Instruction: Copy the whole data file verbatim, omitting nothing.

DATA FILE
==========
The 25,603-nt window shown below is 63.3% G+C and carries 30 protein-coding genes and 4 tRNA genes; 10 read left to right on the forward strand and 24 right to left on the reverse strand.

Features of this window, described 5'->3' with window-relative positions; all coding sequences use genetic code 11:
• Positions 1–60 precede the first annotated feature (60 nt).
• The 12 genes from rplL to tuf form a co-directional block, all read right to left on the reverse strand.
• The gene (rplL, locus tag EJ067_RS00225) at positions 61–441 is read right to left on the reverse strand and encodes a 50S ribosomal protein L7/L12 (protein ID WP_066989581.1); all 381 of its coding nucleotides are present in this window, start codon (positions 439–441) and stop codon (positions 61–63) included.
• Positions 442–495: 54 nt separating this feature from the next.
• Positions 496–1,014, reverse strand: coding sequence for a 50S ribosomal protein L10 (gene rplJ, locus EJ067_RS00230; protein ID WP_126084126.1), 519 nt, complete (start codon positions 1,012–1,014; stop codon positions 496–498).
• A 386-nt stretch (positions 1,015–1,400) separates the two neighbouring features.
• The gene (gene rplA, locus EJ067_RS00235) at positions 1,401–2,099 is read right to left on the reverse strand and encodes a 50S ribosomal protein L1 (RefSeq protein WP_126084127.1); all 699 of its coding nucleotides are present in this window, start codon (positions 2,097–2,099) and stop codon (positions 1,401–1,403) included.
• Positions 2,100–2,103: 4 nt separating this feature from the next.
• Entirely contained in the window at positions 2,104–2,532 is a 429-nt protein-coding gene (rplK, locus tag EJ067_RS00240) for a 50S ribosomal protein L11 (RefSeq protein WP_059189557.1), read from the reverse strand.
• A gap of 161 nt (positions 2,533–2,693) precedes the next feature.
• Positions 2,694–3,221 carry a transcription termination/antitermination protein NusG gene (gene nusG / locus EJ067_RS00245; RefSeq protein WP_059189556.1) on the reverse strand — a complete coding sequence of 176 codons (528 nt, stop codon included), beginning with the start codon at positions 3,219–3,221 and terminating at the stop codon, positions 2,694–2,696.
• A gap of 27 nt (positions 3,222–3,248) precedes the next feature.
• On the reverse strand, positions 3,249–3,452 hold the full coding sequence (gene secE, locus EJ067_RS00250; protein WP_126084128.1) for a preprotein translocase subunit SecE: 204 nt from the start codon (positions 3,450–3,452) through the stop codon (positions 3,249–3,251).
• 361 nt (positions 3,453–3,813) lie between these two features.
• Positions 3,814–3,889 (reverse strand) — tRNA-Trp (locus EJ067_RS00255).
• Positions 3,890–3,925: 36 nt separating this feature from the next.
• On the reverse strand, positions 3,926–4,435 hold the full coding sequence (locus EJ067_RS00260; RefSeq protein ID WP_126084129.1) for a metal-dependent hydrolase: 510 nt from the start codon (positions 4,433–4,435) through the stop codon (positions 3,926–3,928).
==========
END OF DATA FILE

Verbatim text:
The 25,603-nt window shown below is 63.3% G+C and carries 30 protein-coding genes and 4 tRNA genes; 10 read left to right on the forward strand and 24 right to left on the reverse strand.

Features of this window, described 5'->3' with window-relative positions; all coding sequences use genetic code 11:
• Positions 1–60 precede the first annotated feature (60 nt).
• The 12 genes from rplL to tuf form a co-directional block, all read right to left on the reverse strand.
• The gene (rplL, locus tag EJ067_RS00225) at positions 61–441 is read right to left on the reverse strand and encodes a 50S ribosomal protein L7/L12 (protein ID WP_066989581.1); all 381 of its coding nucleotides are present in this window, start codon (positions 439–441) and stop codon (positions 61–63) included.
• Positions 442–495: 54 nt separating this feature from the next.
• Positions 496–1,014, reverse strand: coding sequence for a 50S ribosomal protein L10 (gene rplJ, locus EJ067_RS00230; protein ID WP_126084126.1), 519 nt, complete (start codon positions 1,012–1,014; stop codon positions 496–498).
• A 386-nt stretch (positions 1,015–1,400) separates the two neighbouring features.
• The gene (gene rplA, locus EJ067_RS00235) at positions 1,401–2,099 is read right to left on the reverse strand and encodes a 50S ribosomal protein L1 (RefSeq protein WP_126084127.1); all 699 of its coding nucleotides are present in this window, start codon (positions 2,097–2,099) and stop codon (positions 1,401–1,403) included.
• Positions 2,100–2,103: 4 nt separating this feature from the next.
• Entirely contained in the window at positions 2,104–2,532 is a 429-nt protein-coding gene (rplK, locus tag EJ067_RS00240) for a 50S ribosomal protein L11 (RefSeq protein WP_059189557.1), read from the reverse strand.
• A gap of 161 nt (positions 2,533–2,693) precedes the next feature.
• Positions 2,694–3,221 carry a transcription termination/antitermination protein NusG gene (gene nusG / locus EJ067_RS00245; RefSeq protein WP_059189556.1) on the reverse strand — a complete coding sequence of 176 codons (528 nt, stop codon included), beginning with the start codon at positions 3,219–3,221 and terminating at the stop codon, positions 2,694–2,696.
• A gap of 27 nt (positions 3,222–3,248) precedes the next feature.
• On the reverse strand, positions 3,249–3,452 hold the full coding sequence (gene secE, locus EJ067_RS00250; protein WP_126084128.1) for a preprotein translocase subunit SecE: 204 nt from the start codon (positions 3,450–3,452) through the stop codon (positions 3,249–3,251).
• 361 nt (positions 3,453–3,813) lie between these two features.
• Positions 3,814–3,889 (reverse strand) — tRNA-Trp (locus EJ067_RS00255).
• Positions 3,890–3,925: 36 nt separating this feature from the next.
• On the reverse strand, positions 3,926–4,435 hold the full coding sequence (locus EJ067_RS00260; RefSeq protein ID WP_126084129.1) for a metal-dependent hydrolase: 510 nt from the start codon (positions 4,433–4,435) through the stop codon (positions 3,926–3,928).